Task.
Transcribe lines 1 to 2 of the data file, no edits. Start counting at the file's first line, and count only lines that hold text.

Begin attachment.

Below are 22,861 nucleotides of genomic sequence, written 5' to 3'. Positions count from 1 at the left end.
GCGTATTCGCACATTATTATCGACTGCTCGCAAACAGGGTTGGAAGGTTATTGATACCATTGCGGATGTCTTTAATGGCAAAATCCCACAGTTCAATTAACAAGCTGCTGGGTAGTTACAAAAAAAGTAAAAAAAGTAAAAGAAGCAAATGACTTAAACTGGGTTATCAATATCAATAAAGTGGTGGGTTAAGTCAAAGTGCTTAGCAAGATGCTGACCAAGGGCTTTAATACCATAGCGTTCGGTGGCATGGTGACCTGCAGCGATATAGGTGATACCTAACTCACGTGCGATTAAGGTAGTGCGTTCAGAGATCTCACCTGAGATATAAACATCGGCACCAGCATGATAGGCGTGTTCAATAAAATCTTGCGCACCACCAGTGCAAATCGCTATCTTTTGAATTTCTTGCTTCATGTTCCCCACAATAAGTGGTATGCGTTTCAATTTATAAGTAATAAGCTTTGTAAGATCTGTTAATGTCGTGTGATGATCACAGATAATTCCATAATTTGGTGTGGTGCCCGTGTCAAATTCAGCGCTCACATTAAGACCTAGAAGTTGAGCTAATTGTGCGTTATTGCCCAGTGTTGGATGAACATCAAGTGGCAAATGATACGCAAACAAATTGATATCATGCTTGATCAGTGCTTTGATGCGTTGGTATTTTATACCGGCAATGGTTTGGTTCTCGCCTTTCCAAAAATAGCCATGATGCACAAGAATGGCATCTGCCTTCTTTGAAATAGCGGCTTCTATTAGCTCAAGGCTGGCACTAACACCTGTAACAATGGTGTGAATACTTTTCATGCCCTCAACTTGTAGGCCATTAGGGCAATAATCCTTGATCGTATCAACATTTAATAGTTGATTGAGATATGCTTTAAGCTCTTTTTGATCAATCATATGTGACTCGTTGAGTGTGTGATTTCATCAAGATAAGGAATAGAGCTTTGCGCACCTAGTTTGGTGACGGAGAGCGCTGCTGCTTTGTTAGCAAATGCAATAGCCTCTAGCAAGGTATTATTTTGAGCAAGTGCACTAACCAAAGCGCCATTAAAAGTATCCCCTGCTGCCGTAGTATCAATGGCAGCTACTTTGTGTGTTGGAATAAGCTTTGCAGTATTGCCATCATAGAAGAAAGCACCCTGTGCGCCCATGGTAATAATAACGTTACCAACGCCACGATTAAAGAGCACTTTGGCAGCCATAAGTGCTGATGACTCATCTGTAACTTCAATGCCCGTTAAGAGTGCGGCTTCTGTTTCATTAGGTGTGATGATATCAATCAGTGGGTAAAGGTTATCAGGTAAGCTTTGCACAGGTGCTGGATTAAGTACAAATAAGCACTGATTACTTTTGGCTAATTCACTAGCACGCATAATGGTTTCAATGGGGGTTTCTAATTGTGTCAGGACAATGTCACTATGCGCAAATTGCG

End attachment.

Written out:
Below are 22,861 nucleotides of genomic sequence, written 5' to 3'. Positions count from 1 at the left end.
GCGTATTCGCACATTATTATCGACTGCTCGCAAACAGGGTTGGAAGGTTATTGATACCATTGCGGATGTCTTTAATGGCAAAATCCCACAGTTCAATTAACAAGCTGCTGGGTAGTTACAAAAAAAGTAAAAAAAGTAAAAGAAGCAAATGACTTAAACTGGGTTATCAATATCAATAAAGTGGTGGGTTAAGTCAAAGTGCTTAGCAAGATGCTGACCAAGGGCTTTAATACCATAGCGTTCGGTGGCATGGTGACCTGCAGCGATATAGGTGATACCTAACTCACGTGCGATTAAGGTAGTGCGTTCAGAGATCTCACCTGAGATATAAACATCGGCACCAGCATGATAGGCGTGTTCAATAAAATCTTGCGCACCACCAGTGCAAATCGCTATCTTTTGAATTTCTTGCTTCATGTTCCCCACAATAAGTGGTATGCGTTTCAATTTATAAGTAATAAGCTTTGTAAGATCTGTTAATGTCGTGTGATGATCACAGATAATTCCATAATTTGGTGTGGTGCCCGTGTCAAATTCAGCGCTCACATTAAGACCTAGAAGTTGAGCTAATTGTGCGTTATTGCCCAGTGTTGGATGAACATCAAGTGGCAAATGATACGCAAACAAATTGATATCATGCTTGATCAGTGCTTTGATGCGTTGGTATTTTATACCGGCAATGGTTTGGTTCTCGCCTTTCCAAAAATAGCCATGATGCACAAGAATGGCATCTGCCTTCTTTGAAATAGCGGCTTCTATTAGCTCAAGGCTGGCACTAACACCTGTAACAATGGTGTGAATACTTTTCATGCCCTCAACTTGTAGGCCATTAGGGCAATAATCCTTGATCGTATCAACATTTAATAGTTGATTGAGATATGCTTTAAGCTCTTTTTGATCAATCATATGTGACTCGTTGAGTGTGTGATTTCATCAAGATAAGGAATAGAGCTTTGCGCACCTAGTTTGGTGACGGAGAGCGCTGCTGCTTTGTTAGCAAATGCAATAGCCTCTAGCAAGGTATTATTTTGAGCAAGTGCACTAACCAAAGCGCCATTAAAAGTATCCCCTGCTGCCGTAGTATCAATGGCAGCTACTTTGTGTGTTGGAATAAGCTTTGCAGTATTGCCATCATAGAAGAAAGCACCCTGTGCGCCCATGGTAATAATAACGTTACCAACGCCACGATTAAAGAGCACTTTGGCAGCCATAAGTGCTGATGACTCATCTGTAACTTCAATGCCCGTTAAGAGTGCGGCTTCTGTTTCATTAGGTGTGATGATATCAATCAGTGGGTAAAGGTTATCAGGTAAGCTTTGCACAGGTGCTGGATTAAGTACAAATAAGCACTGATTACTTTTGGCTAATTCACTAGCACGCATAATGGTTTCAATGGGGGTTTCTAATTGTGTCAGGACAATGTCACTATGCGCAAATTGCG